2013 our three-month trip to Western Australia to see Wildflowers and Orchids.

Written by Pamela, adapted.

We left in midwinter in 2013 to drive to Western Australia the most direct route possible across the long Nullabor plain.  We called at many places along the way, including Hay in NSW, the Barossa Valley in South Australia, Perth where we visited their aquarium and Rottnest Island.  We had to fill in time for our plan to visit the Stirling Range National Park in mid-August to see the elusive Queen of Sheba orchid. The Queen of Sheba orchids open on sunny days during August.

Eventually (19th August 2013) we arrived at the Stirling Range National Park.   We are spent a fair amount of time on photography in all kinds of funny positions.  Most of the orchids are rather tiny.   On Tuesday we took the tour from our Retreat and spotted around 25 Queen of Sheba orchids.   Everyone was different from each other.  We also found a beautiful King Spider Orchid, and a White Spider Orchid and lots of others. There are plenty of mozzies! The area is full of flowering Canola crops and wheat.  Everything is a grand picture with the Stirling Ranges in the background.  They are such a dramatic sight.  Somehow the interesting outline reminds me of the rhythm of music and orchestras playing.   They are like poetry in motion.

At the end of August, we drove to the “Northern” part of the state rather than the Great Southern, so a few things are different.  We were looking for the Wreath flowers.  We had to drive a long way to see them, but they were out in all their glory.  They covered a space of about 150 metres long by about 3 metres wide.  They grow in the gravel that has been moved around by a grader.  The road is a new one, newly tarred, at least, so plenty of fresh gravel.  We hope you enjoy our pictures.  We were thrilled to see them, and it seems there are not many around this year.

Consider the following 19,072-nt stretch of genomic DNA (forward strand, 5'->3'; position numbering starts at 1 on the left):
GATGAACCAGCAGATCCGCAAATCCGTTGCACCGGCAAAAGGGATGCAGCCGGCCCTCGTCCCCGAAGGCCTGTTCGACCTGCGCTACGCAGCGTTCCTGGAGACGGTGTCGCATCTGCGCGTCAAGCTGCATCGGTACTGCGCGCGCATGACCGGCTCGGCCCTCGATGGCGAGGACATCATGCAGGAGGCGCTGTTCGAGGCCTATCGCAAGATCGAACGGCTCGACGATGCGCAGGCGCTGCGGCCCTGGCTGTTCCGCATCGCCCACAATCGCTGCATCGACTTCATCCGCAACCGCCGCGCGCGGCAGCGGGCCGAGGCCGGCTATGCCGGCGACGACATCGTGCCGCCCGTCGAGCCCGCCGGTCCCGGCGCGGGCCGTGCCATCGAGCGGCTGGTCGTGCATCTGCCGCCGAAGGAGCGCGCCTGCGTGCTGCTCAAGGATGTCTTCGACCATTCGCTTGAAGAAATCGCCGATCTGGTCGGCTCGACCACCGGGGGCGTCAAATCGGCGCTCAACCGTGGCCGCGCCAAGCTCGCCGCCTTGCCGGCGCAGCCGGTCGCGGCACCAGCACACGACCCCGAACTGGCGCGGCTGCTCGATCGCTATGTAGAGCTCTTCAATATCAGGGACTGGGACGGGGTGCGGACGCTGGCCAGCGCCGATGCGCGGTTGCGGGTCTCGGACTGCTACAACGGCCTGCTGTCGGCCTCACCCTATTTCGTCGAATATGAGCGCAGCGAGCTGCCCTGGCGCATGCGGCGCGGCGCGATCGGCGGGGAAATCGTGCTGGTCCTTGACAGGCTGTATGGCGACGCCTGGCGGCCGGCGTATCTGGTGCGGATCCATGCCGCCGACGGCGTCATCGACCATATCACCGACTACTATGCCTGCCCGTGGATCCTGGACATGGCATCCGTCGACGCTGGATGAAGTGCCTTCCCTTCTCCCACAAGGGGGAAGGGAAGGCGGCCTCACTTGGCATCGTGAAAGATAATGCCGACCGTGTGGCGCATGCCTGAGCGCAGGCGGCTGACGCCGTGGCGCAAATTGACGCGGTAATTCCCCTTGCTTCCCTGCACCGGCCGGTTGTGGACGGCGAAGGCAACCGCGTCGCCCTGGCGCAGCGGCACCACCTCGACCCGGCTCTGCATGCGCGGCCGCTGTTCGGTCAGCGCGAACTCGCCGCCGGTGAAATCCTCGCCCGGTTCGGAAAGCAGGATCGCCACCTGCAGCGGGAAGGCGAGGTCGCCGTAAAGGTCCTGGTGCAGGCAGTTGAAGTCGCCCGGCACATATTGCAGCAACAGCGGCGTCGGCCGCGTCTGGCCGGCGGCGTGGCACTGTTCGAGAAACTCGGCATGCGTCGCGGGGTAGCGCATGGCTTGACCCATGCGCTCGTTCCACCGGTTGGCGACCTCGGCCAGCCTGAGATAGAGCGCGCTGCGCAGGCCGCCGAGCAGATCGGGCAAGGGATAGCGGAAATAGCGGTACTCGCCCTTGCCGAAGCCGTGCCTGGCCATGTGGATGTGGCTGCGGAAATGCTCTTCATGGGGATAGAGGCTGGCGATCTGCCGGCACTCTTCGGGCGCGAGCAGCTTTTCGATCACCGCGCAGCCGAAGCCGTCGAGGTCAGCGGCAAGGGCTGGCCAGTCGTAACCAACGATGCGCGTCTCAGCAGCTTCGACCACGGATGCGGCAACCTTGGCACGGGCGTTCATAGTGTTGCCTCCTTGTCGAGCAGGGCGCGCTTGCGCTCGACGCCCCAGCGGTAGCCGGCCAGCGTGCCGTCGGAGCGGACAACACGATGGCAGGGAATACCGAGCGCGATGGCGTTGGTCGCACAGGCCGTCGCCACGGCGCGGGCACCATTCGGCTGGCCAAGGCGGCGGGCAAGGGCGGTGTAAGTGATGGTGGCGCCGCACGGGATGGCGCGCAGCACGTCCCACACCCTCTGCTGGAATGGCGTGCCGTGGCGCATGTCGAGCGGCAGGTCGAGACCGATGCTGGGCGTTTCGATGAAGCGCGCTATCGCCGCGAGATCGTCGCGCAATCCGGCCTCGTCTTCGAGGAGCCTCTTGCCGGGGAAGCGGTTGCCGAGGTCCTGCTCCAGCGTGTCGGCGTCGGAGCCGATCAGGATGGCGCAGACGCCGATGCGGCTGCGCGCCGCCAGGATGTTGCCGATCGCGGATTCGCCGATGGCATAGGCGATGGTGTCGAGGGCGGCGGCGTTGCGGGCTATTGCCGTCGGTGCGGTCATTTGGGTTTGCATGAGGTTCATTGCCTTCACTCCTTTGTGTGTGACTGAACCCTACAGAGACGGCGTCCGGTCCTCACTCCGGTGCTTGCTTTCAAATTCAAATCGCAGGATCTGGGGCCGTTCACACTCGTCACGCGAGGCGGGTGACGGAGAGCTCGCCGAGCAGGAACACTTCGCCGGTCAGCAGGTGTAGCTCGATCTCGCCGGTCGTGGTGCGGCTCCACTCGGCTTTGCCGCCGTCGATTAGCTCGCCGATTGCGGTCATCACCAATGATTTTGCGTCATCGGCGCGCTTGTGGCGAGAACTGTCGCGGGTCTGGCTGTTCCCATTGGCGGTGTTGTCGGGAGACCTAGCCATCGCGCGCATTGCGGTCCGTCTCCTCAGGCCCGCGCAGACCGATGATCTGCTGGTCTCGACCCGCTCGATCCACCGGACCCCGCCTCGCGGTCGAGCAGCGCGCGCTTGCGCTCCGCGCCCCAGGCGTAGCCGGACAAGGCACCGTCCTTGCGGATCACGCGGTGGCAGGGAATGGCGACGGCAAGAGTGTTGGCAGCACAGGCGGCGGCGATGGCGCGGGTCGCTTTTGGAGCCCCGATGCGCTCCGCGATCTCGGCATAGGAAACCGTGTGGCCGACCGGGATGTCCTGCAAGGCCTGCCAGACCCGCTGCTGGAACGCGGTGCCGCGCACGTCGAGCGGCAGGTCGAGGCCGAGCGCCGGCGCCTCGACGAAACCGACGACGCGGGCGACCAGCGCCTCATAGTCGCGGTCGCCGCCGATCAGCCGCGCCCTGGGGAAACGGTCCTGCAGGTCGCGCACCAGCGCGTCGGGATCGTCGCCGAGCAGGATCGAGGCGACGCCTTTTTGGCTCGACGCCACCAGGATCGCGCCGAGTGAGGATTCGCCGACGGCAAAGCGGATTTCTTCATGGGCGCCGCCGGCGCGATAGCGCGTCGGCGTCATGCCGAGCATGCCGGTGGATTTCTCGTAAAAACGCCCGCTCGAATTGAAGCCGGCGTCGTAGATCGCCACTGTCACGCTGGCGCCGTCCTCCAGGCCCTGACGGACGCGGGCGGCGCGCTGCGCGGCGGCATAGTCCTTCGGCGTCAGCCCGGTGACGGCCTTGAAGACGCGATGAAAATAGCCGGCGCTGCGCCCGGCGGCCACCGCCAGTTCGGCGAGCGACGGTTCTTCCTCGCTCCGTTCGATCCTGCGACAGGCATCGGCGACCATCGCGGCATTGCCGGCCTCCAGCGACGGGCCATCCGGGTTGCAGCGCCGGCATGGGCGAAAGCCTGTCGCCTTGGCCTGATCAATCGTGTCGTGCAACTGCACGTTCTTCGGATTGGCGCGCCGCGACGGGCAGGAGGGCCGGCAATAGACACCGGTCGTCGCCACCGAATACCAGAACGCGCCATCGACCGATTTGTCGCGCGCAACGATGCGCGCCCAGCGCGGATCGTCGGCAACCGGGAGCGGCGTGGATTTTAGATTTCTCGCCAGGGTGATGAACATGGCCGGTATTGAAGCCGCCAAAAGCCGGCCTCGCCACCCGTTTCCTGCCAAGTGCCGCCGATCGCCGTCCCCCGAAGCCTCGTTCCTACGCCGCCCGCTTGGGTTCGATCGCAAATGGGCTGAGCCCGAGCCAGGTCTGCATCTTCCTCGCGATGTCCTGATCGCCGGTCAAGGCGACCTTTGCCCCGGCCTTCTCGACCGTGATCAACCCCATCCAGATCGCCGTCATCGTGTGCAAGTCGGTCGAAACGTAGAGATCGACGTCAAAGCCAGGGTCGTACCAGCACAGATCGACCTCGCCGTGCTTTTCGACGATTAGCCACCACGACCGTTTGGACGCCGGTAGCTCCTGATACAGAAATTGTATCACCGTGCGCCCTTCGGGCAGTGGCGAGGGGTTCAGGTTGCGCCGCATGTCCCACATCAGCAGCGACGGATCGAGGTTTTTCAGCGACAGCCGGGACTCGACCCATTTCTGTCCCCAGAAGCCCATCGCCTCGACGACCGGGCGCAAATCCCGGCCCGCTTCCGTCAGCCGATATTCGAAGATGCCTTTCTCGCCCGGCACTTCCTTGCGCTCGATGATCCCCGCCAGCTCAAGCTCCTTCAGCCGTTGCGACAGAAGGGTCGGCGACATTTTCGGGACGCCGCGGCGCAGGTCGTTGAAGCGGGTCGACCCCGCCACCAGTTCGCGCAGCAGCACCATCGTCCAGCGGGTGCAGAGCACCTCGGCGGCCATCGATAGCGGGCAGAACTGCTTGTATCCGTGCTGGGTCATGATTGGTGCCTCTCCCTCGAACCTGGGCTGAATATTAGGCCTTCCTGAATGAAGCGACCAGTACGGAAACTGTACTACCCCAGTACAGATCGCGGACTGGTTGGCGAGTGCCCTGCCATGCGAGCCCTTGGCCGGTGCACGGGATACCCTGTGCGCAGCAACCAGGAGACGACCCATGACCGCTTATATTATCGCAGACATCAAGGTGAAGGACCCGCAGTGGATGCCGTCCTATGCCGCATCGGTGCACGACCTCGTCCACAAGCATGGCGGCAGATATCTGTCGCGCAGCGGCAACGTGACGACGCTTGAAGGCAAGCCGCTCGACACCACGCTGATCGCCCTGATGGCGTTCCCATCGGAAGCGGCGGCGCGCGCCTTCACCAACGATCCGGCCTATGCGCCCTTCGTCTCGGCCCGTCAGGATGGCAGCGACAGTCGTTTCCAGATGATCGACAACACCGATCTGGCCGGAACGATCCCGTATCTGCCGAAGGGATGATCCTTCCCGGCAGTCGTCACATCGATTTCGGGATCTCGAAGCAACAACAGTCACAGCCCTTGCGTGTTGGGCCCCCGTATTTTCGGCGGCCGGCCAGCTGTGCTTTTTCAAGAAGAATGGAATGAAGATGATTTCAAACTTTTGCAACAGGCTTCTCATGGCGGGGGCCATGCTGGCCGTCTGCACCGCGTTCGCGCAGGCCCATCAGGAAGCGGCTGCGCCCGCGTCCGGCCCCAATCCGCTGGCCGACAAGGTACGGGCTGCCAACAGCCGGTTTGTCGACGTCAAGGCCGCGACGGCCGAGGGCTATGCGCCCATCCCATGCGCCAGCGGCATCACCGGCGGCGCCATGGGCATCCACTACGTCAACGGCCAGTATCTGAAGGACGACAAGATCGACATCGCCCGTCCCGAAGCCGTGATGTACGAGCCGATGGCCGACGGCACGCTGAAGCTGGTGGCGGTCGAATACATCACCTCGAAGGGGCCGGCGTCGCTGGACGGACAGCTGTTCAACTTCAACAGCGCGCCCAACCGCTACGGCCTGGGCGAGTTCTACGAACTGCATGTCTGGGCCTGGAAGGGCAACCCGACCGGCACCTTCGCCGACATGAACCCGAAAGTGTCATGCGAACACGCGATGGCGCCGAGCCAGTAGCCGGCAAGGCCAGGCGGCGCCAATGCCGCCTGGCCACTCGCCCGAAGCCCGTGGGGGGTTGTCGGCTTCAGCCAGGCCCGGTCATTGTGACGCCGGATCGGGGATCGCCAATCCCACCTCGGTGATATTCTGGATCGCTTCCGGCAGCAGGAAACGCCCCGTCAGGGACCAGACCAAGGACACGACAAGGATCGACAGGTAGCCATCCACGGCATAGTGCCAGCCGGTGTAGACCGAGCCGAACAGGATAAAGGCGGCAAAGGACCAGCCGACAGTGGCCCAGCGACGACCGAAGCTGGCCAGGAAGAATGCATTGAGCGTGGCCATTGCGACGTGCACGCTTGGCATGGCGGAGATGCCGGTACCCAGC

The Pink Everlastings Daisies, so famous in the West, did not get rain in June, so there are very few of them around.   However, on a drive from Northampton to Geraldton we spotted two or three lots of them.   How blessed we were, as they are not mentioned on the Tourist advisory sheets, put out weekly.  We were able to advise the Tourist office in Geraldton where the Pink Everlastings were.  Now everybody else may go and enjoy them too.

At Mullewa we drove to Coal Seam National Park and it was delightful.  On one side of the river is a long reddish gorge wall, towering above the plain.    There is a wide, shallow river, which can get quite deep, but on the other side is a beautiful meadow of flowers.  I was in flower heaven.     The meadow was covered mostly with common yellow weeds with black centres and the Yellow and gold Everlastings were interspersed with the weeds, but they all blended into one very pretty meadow.  It was a large meadow, flowers as far as we could see.   Walking by the river was beautiful.  Bright green flowered meadows also lay on the other side of the river in front of the gorge wall. 

Here are the common and botanical names of some of the orchids and wildflowers we photographed, which you can see in the photos below.  Graeme and I photographed many using a technique called focus stacking which allows you to merge several photos taken at a range of focus points into one composite photo so that all the important parts are in focus at the same time.

Australian Native Mountain Bell Wildflower Darwinia Meeboldii

Queen of Sheba orchid - Thelymitra speciosa

Dryandra Formosa – Protoeaceae family

Stark white spider orchid Caladenia longicorda Subsp. eminens

Bird Orchid - Pterostylis barbata

Jug orchid - Pterostylis recurva

King Spider Orchid Caladenia pectinata

Reaching spider orchid - Caladenia arrecta

Stumpy Spider Orchid - Caladenia ensata

You may view some of the stories of our trip in this page of our blog .

2013 WA Wildflowers and Orchids

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